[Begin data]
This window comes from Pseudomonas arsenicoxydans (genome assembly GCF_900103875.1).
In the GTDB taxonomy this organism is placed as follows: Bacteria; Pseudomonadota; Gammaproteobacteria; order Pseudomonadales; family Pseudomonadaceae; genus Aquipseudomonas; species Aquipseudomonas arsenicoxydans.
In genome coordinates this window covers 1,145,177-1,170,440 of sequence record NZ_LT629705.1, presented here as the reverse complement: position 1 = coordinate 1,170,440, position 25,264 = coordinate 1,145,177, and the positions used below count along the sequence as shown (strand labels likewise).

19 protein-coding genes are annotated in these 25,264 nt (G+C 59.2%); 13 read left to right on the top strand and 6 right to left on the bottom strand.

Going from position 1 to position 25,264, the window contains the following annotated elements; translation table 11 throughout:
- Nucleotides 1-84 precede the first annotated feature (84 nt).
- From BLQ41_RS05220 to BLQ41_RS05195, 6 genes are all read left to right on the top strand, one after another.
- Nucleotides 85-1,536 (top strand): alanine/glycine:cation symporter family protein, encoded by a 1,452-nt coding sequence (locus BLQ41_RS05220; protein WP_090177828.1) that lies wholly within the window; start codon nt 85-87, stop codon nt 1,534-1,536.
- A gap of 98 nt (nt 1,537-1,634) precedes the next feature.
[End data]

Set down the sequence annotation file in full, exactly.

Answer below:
This window comes from Pseudomonas arsenicoxydans (genome assembly GCF_900103875.1).
In the GTDB taxonomy this organism is placed as follows: Bacteria; Pseudomonadota; Gammaproteobacteria; order Pseudomonadales; family Pseudomonadaceae; genus Aquipseudomonas; species Aquipseudomonas arsenicoxydans.
In genome coordinates this window covers 1,145,177-1,170,440 of sequence record NZ_LT629705.1, presented here as the reverse complement: position 1 = coordinate 1,170,440, position 25,264 = coordinate 1,145,177, and the positions used below count along the sequence as shown (strand labels likewise).

19 protein-coding genes are annotated in these 25,264 nt (G+C 59.2%); 13 read left to right on the top strand and 6 right to left on the bottom strand.

Going from position 1 to position 25,264, the window contains the following annotated elements; translation table 11 throughout:
- Nucleotides 1-84 precede the first annotated feature (84 nt).
- From BLQ41_RS05220 to BLQ41_RS05195, 6 genes are all read left to right on the top strand, one after another.
- Nucleotides 85-1,536 (top strand): alanine/glycine:cation symporter family protein, encoded by a 1,452-nt coding sequence (locus BLQ41_RS05220; protein WP_090177828.1) that lies wholly within the window; start codon nt 85-87, stop codon nt 1,534-1,536.
- A gap of 98 nt (nt 1,537-1,634) precedes the next feature.